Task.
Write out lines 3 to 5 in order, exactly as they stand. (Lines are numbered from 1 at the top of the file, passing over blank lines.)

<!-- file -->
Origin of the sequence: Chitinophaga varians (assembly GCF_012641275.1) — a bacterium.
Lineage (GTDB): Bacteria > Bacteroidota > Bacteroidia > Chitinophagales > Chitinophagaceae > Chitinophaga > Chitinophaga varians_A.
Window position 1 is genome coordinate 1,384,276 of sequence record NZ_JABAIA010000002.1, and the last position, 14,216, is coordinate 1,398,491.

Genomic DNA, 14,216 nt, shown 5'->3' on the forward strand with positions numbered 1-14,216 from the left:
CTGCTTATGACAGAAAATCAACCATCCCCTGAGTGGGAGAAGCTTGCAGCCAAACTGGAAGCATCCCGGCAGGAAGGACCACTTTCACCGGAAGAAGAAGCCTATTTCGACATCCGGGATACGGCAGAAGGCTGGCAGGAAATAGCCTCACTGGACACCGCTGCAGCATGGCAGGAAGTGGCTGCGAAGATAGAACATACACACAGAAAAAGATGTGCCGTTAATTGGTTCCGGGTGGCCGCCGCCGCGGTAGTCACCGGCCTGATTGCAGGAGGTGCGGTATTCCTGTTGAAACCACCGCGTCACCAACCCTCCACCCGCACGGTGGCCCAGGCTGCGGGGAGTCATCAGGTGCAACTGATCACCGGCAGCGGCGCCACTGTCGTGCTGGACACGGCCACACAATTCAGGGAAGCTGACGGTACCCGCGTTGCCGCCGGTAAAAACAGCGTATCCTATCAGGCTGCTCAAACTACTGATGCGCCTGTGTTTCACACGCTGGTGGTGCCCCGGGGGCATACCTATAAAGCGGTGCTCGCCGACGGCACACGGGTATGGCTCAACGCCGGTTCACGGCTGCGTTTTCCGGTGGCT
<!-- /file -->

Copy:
Window position 1 is genome coordinate 1,384,276 of sequence record NZ_JABAIA010000002.1, and the last position, 14,216, is coordinate 1,398,491.

Genomic DNA, 14,216 nt, shown 5'->3' on the forward strand with positions numbered 1-14,216 from the left:
CTGCTTATGACAGAAAATCAACCATCCCCTGAGTGGGAGAAGCTTGCAGCCAAACTGGAAGCATCCCGGCAGGAAGGACCACTTTCACCGGAAGAAGAAGCCTATTTCGACATCCGGGATACGGCAGAAGGCTGGCAGGAAATAGCCTCACTGGACACCGCTGCAGCATGGCAGGAAGTGGCTGCGAAGATAGAACATACACACAGAAAAAGATGTGCCGTTAATTGGTTCCGGGTGGCCGCCGCCGCGGTAGTCACCGGCCTGATTGCAGGAGGTGCGGTATTCCTGTTGAAACCACCGCGTCACCAACCCTCCACCCGCACGGTGGCCCAGGCTGCGGGGAGTCATCAGGTGCAACTGATCACCGGCAGCGGCGCCACTGTCGTGCTGGACACGGCCACACAATTCAGGGAAGCTGACGGTACCCGCGTTGCCGCCGGTAAAAACAGCGTATCCTATCAGGCTGCTCAAACTACTGATGCGCCTGTGTTTCACACGCTGGTGGTGCCCCGGGGGCATACCTATAAAGCGGTGCTCGCCGACGGCACACGGGTATGGCTCAACGCCGGTTCACGGCTGCGTTTTCCGGTGGCT